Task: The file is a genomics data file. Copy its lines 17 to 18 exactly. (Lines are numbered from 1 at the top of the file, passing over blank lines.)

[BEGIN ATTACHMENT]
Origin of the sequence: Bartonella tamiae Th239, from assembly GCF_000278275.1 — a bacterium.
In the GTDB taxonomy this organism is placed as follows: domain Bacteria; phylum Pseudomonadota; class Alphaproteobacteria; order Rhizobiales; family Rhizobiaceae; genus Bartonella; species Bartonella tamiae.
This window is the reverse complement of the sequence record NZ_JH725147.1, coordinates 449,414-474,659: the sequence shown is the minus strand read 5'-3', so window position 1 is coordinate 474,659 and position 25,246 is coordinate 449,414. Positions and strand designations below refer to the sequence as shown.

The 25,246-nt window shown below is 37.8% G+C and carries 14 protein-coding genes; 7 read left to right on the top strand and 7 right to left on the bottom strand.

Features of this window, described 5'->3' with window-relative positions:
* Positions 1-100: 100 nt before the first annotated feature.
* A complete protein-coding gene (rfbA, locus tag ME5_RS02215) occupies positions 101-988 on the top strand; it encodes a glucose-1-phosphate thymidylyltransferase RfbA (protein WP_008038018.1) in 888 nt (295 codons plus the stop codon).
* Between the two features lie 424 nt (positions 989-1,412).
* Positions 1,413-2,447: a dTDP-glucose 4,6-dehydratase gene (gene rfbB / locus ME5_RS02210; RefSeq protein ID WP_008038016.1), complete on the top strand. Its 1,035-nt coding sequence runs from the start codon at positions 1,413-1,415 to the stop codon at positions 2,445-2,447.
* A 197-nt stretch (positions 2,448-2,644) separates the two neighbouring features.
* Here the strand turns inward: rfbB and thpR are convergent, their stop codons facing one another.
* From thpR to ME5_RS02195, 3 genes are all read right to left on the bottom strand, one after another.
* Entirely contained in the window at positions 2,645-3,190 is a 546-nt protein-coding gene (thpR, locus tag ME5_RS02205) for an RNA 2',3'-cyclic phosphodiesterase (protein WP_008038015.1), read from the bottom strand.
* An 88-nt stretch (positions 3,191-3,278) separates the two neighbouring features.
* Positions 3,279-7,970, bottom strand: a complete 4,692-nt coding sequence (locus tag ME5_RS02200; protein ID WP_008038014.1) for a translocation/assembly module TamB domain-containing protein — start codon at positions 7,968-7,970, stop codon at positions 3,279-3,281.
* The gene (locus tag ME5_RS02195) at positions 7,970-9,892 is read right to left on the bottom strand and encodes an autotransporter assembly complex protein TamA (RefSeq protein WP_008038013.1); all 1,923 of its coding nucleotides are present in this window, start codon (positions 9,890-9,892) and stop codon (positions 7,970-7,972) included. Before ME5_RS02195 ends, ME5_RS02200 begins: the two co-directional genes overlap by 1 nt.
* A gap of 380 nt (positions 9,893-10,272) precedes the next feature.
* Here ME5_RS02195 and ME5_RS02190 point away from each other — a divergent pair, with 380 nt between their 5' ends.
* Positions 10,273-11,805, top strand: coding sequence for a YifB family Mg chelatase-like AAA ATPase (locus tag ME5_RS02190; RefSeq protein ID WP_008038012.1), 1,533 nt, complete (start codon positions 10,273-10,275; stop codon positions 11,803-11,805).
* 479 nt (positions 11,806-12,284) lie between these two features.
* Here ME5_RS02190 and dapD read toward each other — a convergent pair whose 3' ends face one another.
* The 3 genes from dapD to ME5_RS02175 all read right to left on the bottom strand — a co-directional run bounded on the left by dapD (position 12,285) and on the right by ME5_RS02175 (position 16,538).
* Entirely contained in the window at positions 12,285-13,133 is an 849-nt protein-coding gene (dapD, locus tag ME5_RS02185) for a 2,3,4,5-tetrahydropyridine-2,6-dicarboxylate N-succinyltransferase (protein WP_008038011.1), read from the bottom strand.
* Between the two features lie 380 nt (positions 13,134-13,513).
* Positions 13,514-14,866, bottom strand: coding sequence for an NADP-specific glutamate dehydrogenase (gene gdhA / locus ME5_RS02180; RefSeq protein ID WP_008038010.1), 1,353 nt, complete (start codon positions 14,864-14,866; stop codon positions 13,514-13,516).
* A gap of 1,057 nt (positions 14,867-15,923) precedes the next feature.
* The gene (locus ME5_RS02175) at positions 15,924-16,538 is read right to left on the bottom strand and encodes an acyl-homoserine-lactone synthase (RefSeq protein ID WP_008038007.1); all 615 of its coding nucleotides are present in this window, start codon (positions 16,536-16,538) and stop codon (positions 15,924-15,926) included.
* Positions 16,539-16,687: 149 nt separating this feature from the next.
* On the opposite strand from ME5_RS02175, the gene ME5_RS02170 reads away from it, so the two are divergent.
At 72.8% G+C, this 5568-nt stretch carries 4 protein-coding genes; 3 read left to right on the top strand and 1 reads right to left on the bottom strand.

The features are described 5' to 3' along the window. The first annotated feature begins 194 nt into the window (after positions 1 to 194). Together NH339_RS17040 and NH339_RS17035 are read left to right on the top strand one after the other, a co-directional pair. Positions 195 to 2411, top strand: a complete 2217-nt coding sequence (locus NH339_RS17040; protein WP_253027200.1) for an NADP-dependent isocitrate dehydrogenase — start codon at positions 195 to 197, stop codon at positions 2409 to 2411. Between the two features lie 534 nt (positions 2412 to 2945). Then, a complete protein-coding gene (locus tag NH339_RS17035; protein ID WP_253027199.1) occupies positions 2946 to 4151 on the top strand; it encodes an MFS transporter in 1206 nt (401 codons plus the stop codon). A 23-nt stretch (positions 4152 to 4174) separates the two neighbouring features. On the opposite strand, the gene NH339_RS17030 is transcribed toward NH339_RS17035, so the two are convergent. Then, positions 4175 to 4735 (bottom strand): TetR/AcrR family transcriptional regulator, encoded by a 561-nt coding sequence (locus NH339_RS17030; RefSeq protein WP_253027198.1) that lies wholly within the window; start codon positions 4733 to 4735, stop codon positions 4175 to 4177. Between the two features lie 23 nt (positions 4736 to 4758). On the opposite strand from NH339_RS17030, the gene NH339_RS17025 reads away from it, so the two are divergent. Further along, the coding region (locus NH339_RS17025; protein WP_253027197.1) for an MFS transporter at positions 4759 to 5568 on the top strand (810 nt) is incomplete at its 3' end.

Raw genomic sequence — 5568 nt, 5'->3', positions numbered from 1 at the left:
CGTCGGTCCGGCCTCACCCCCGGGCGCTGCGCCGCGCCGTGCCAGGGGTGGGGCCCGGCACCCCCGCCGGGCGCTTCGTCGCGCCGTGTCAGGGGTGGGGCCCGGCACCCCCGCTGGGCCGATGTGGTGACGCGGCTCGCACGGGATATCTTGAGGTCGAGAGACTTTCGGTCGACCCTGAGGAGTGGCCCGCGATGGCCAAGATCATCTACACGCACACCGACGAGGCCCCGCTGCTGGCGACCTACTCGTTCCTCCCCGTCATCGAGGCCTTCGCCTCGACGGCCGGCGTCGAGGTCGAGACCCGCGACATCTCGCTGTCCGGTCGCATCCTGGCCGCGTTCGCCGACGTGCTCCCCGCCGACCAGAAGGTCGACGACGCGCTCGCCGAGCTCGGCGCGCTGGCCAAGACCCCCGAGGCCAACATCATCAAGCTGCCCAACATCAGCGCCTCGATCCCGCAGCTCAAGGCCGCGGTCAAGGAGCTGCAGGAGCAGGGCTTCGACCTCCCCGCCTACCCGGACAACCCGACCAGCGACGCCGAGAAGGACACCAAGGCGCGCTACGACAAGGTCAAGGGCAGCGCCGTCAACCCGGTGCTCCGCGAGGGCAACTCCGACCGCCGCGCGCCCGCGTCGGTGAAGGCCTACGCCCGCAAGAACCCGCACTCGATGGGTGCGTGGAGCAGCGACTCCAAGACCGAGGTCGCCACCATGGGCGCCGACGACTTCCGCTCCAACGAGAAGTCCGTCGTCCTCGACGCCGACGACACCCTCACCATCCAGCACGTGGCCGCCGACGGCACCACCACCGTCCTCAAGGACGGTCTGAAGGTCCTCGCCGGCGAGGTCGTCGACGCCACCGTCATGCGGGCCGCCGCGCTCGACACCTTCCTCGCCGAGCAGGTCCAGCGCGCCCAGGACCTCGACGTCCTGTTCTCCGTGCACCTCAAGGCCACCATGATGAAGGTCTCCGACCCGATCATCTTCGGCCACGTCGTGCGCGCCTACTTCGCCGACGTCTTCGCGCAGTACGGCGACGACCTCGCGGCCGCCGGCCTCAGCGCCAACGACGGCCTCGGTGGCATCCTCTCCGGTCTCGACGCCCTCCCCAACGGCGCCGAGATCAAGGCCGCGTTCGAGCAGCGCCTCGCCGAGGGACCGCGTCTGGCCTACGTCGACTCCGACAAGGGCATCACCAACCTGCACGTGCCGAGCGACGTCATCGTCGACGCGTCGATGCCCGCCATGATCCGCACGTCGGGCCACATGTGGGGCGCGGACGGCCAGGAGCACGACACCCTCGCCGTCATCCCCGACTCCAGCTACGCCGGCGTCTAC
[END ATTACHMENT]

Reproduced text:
* A gap of 380 nt (positions 9,893-10,272) precedes the next feature.
* Here ME5_RS02195 and ME5_RS02190 point away from each other — a divergent pair, with 380 nt between their 5' ends.